They Didn't Ask Me (dr_phil_physics) wrote,
They Didn't Ask Me

Before the Dawn

I keep the door open to my room, because I like airflow, it cuts down on the claustrophobia and powerlessness of being in hospital so long and I'm nosy.

As I am on Lasix, I tend to need to pee every couple of hours.

So it was no surprise that I found myself awake at 5:40am. Someone in the hallway yelled Code Blue! Code Blue. This is not the first one I've heard. They happen. From the left, towards the nurse's station, someone asked for confirmation. Full Code.

Thirty seconds in and the first people running past me door are aides (burgundy shirts), since there are more of them and they work the floor all night so they're there. One starts heading back towards the nurse's station. What's the number? I don't know -- ask the nurse. Backboard. Already there. There is a rhythmic sound that I assume is someone doing chest compressions.

Crash cart arrives, along with the first nurses (blue shirts). Get the chart. Already coming. Call 9-1-1. Already called.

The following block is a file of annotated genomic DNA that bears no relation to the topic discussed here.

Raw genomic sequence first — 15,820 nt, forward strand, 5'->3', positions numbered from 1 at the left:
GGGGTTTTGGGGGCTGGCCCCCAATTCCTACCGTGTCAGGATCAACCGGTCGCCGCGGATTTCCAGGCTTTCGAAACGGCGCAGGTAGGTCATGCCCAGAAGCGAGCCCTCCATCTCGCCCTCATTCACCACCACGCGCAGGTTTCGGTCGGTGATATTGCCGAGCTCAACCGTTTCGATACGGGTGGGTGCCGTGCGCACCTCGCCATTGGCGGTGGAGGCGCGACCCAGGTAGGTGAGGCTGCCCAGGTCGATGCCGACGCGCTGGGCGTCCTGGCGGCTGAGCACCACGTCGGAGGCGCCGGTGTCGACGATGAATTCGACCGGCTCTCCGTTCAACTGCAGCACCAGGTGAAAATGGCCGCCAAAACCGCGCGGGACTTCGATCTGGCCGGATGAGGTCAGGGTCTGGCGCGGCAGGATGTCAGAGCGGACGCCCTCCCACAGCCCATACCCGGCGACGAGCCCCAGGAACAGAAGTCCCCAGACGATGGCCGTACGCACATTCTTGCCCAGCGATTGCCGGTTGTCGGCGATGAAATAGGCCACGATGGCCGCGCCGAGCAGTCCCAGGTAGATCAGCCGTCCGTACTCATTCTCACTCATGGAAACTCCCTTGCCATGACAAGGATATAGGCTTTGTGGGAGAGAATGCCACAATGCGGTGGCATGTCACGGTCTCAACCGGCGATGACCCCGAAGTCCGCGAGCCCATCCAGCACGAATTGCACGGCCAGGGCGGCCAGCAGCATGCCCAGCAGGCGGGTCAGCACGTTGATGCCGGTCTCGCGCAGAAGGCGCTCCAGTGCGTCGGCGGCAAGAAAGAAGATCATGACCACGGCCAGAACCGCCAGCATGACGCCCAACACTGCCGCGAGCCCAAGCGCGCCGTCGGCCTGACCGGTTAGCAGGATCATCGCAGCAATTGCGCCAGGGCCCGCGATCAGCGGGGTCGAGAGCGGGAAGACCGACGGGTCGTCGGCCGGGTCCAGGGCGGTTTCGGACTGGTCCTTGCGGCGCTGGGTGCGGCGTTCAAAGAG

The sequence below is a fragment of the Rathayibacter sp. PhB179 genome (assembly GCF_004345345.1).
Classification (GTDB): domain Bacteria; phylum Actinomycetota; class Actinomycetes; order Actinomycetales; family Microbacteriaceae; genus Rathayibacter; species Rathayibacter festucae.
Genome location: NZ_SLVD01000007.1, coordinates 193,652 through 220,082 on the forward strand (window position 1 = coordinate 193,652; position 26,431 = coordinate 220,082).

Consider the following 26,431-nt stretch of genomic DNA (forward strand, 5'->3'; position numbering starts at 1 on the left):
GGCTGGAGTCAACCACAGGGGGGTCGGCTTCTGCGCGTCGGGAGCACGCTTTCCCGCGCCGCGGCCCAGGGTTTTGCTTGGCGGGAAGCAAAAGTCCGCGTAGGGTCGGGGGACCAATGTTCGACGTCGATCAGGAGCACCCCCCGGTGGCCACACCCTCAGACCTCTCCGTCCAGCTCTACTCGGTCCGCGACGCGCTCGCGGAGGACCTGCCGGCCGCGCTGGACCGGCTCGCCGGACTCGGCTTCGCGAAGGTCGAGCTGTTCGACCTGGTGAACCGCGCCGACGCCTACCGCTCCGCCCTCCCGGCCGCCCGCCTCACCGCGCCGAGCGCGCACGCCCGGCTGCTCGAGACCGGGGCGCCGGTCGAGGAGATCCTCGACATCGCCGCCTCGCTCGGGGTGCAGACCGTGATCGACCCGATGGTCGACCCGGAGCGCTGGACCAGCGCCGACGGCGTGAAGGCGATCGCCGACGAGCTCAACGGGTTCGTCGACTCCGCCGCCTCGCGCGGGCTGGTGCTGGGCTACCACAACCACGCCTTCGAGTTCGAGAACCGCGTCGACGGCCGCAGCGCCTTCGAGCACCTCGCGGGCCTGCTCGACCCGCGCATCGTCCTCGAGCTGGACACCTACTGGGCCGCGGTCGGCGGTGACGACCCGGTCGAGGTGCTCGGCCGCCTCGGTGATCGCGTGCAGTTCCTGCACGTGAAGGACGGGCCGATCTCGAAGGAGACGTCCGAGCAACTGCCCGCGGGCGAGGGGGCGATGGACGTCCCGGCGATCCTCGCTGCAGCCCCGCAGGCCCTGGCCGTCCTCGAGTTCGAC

A minute or so in, overhead announces Code Blue, Code Blue 5149.

It's the room next door. We share a bathroom.

Four minutes in and blue shirts have been arriving from other floors. There are double doors in the corridor. They close only for fire drills. I can see the reflection on the glass, the low over the bed lighting and a couple of heads. Whatever is going on, there is an air of concern and distress, but no one is losing their heads.

Nine minutes in and I can hear sirens approaching. A security guard arrives. At the fourteen minute mark two EMTs arrive carrying bearing packs. Within a minute, more FDGR personnel arrive with a gurney burdened with gear. And one FDGR fireman in turnout coat and a baseball cap.

The work continues with quiet discussion.

When I note that it's half a hour in, someone announces thirty minutes. Activity diminishes and excess people are splitting up. One of the EMTs says something to the women in the room and then the tension is broken with several people giving a short laugh. At the fifty minute mark most of the FDGR crew and their gear has left the fifth floor.

And I have a guilty feeling. "Eddie" bellowed, at any hour of the day or night. He didn't believe in using the call button. He was bellowing at 5:15am, but I was too asleep to know what he was saying. It's been quiet on the floor since then, hence the guilty feeling.

Life happens. And then it doesn't.

Dr. Phil

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